It is, therefore, an object of this invention to provide new and improved apparatus for converting from one data information code to another data information code.

Another object of this invention is to provide apparatus for using read-only-memories to convert from one data information code to another data information code.

Still another object of this invention is to provide apparatus for using read-only-memories to convert from a first data information code to a second data information code and to check the parity of the characters of the data in the second information code.

A further object of this invention is to provide apparatus for using a read-only-memory to convert from a first data information code to a second data information code and to deliver a warning signal when an illegal data character is received by the read-onlymemory.

SUMMARY OF THE INVENTION The foregoing objects are achieved in the present invention by providing code conversion apparatus which uses a read-only-memory, an odd parity checker and a plurality of logic gates to rapidly convert data characters from any one of several data information codes to any one of several other data information codes. The apparatus provides parity checking of each of the converted characters and also provides an illegal-input code flag when asked to do a conversion of an illegal input character.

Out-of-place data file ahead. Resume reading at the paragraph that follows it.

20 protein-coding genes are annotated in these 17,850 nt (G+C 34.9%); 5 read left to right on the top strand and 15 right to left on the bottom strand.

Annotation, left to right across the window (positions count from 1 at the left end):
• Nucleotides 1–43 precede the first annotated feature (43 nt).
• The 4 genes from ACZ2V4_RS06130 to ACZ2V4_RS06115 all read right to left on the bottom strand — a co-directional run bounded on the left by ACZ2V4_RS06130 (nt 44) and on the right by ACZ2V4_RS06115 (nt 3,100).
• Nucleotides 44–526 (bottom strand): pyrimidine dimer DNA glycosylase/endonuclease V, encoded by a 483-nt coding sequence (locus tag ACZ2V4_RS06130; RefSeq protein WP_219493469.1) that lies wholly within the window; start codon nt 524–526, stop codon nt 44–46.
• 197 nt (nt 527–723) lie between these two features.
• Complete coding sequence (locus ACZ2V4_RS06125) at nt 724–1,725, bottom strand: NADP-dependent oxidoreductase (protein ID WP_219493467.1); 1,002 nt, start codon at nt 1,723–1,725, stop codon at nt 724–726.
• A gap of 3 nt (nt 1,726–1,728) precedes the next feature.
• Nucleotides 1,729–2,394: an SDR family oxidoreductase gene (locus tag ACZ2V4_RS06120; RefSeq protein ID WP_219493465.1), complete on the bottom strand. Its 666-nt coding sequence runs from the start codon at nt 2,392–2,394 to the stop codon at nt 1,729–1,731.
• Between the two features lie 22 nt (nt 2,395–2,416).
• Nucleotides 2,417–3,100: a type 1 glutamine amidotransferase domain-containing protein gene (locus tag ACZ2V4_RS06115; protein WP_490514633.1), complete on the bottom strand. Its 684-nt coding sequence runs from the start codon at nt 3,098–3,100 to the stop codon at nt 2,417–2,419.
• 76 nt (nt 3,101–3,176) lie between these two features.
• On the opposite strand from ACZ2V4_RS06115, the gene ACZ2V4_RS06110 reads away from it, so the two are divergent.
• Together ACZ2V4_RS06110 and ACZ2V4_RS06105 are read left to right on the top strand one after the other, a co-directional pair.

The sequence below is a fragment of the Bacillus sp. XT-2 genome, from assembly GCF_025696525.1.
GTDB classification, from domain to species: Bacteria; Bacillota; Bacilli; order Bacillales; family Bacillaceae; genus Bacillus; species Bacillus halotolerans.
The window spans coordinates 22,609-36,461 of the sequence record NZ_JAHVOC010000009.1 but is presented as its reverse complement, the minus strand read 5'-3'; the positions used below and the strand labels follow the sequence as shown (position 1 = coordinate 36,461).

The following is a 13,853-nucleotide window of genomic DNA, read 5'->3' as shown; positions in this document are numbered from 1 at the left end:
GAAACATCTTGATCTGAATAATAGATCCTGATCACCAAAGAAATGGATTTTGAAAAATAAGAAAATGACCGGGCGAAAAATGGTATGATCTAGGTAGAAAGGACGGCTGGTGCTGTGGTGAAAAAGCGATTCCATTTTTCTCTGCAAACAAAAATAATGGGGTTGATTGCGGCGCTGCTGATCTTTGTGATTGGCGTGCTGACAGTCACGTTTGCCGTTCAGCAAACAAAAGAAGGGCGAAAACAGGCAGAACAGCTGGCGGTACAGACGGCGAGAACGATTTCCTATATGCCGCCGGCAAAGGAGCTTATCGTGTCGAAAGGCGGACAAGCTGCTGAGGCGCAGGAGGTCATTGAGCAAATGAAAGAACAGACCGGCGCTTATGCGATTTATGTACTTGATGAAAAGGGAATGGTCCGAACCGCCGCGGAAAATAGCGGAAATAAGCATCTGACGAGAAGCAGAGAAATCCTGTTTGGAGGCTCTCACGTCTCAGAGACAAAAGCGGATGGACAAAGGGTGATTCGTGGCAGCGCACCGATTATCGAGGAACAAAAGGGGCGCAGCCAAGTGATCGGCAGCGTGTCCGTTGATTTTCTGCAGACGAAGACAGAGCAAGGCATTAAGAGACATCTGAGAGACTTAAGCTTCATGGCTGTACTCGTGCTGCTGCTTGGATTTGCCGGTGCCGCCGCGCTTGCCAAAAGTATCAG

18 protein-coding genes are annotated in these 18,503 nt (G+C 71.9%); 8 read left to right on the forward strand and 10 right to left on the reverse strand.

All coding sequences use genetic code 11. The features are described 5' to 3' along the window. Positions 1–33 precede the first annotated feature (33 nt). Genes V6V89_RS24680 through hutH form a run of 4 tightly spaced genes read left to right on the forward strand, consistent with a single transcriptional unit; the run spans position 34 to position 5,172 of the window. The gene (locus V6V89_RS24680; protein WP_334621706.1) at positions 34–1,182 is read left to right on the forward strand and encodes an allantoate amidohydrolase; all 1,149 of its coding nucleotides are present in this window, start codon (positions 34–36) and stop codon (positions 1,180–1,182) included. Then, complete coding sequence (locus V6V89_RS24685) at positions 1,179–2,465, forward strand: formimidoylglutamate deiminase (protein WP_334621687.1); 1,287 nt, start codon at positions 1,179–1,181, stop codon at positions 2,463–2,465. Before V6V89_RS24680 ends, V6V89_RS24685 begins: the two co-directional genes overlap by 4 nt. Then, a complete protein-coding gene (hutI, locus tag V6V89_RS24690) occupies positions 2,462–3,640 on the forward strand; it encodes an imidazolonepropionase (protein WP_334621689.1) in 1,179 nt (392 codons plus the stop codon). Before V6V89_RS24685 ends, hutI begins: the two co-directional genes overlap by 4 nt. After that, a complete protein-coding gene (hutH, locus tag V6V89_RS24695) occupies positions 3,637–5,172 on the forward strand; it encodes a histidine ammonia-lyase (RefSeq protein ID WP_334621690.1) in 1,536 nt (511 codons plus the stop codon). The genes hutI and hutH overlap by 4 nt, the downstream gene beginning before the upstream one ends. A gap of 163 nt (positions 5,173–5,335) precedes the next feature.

Other objects and advantages of this invention will become apparent from the following description when taken in connection with the accompanying drawings.

BRIEF DESCRIPTION OF THE DRAWINGS FIGS. la and lb show a blocked diagram of a data processing system using the present invention;

FIG. 2 shows an embodiment of the present invention; and

FIG. 3 shows details of each of the ROMs used in the apparatus of FIG. 2.

DESCRIPTION OF THE PREFERRED EMBODIMENT Referring now to FIGS. la and 1b, there is shown a portion of a data processing system using the present invention. A data storage medium 12 may contain information which is stored in any one of several data information codes. The data from the storage medium 12 may be converted from any one of several data information codes by converter 13 to any one of several other data information codes for use by the central processor 14. Conversely, data from the central processor may be converted from any one of the data information codes by the code converter 13 to any one of the other data information codes and stored in the storage medium 12'as shown in FIG. lb.